July 12, 2013

Bill Nemitz: A disaster of our own seems inevitable

If an unsafe tank car carrying crude oil along Maine's rail lines were to crash, we'd have an environmental catastrophe on our hands.

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"What I proposed was simply a review by the (Legislature's) Transportation Committee," Berry said. "I want them to look at the environmental and public-safety components of all this."

Gov. Paul LePage, much to his credit, has ordered the Maine Department of Transportation to obtain all safety and inspection reports on Maine's railroads from the Federal Railroad Administration, and "utilize information as it becomes available on the cause of the Quebec train derailment to reassess the safety of Maine's rail infrastructure and take appropriate action to mitigate any safety concerns."

"This is us doing some data mining with the Federal Railroad Administration," said Ted Talbot, spokesman for the Department of Transportation. Much like the federally regulated trucking industry, he noted, Maine's railroads operate each day without the state knowing "what they're hauling, when they haul it or their destinations."

That said, Talbot cautioned, "any and all discussion on changing the process begins and ends with the federal government."

Thus we can only sit with crossed fingers as those long lines of oil-laden DOT-111s, unsafe as they are, snake their way through Maine's most populated and environmentally precious areas.

And while we're on the subject of federal oversight, we can only smack our foreheads over the fact that the feds have one -- and only one -- inspector keeping an eye on the state's 1,100 miles of railroad.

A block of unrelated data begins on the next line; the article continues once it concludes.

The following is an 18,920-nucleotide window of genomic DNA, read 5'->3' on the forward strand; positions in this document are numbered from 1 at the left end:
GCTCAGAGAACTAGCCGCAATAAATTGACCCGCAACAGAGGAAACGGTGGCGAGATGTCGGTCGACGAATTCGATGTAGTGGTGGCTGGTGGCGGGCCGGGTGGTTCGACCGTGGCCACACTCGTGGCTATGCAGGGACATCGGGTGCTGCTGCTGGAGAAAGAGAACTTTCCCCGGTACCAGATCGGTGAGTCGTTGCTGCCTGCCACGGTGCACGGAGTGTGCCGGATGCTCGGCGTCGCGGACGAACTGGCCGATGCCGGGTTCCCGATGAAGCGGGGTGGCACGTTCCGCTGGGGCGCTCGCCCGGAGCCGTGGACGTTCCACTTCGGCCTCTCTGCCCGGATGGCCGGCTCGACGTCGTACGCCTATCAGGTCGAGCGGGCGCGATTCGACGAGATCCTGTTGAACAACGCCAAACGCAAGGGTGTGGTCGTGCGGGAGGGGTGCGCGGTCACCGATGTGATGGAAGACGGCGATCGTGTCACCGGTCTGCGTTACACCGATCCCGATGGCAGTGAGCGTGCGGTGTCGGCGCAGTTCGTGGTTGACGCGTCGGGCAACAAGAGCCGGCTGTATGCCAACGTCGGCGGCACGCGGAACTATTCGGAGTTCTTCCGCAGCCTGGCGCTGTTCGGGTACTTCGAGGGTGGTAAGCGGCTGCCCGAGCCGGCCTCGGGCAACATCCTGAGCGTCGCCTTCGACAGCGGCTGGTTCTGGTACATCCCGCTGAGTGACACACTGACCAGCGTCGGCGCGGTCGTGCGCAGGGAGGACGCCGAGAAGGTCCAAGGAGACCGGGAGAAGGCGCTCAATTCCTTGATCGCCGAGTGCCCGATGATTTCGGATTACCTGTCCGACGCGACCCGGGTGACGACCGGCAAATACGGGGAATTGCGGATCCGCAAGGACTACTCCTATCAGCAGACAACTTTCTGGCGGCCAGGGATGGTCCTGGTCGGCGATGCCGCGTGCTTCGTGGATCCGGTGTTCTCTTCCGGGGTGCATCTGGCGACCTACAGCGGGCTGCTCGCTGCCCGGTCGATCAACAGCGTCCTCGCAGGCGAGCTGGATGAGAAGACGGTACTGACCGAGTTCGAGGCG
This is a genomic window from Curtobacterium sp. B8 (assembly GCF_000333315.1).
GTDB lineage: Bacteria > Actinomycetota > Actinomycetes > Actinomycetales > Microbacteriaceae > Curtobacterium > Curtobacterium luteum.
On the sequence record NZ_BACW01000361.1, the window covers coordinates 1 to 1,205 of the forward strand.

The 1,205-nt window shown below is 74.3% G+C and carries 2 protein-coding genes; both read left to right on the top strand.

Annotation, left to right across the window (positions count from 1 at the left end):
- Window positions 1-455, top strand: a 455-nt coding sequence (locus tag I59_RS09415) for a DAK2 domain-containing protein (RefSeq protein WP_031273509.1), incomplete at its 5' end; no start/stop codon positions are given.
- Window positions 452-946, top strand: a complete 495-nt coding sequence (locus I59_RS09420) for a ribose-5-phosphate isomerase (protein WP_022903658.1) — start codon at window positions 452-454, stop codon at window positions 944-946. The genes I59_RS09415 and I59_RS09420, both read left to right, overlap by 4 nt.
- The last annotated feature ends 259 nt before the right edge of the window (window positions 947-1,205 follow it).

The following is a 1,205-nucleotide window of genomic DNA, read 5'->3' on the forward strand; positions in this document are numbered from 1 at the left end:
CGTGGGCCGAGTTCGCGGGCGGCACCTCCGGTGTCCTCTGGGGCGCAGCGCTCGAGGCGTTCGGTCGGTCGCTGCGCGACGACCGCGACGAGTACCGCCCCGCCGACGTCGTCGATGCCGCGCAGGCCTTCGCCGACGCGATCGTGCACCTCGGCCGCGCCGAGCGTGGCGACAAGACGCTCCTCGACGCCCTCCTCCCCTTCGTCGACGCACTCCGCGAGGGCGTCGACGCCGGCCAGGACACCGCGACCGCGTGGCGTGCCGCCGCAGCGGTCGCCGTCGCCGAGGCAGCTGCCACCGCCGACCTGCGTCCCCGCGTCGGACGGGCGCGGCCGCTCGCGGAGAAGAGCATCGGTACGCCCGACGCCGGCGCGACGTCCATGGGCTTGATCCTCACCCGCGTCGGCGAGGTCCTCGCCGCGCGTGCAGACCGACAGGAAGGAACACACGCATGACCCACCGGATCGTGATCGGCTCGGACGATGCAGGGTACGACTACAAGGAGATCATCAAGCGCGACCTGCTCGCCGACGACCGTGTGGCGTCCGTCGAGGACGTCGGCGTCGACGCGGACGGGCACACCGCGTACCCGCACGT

Finally, we have the Maine DEP, which began meeting with railroad representatives in November -- a full year after the railroads got into the crude-oil transportation business in a big way -- to talk potential disasters.

Which brings us back to postcard-perfect Moosehead Lake, now at the height of its summer tourist season. What would happen if a train full of oil suddenly went off the tracks and began spewing countless gallons of crude directly into Maine's largest body of fresh water?

"Obviously, the first responders would go from the local fire department and then we would be called," replied DEP spokeswoman Jessamine Logan. "We have booming equipment in Portland, Augusta and Bangor."

It would take two hours or more to get that equipment to Moosehead from Augusta or Bangor, which is at least better than the three-hour drive from Portland.

"That is why we developed the work groups," noted Logan. "To find out if and where we need to stage equipment."

Leaving only the question of when.

 Bill Nemitz can be contacted at 791-6323 or at bnemitz@pressherald.com

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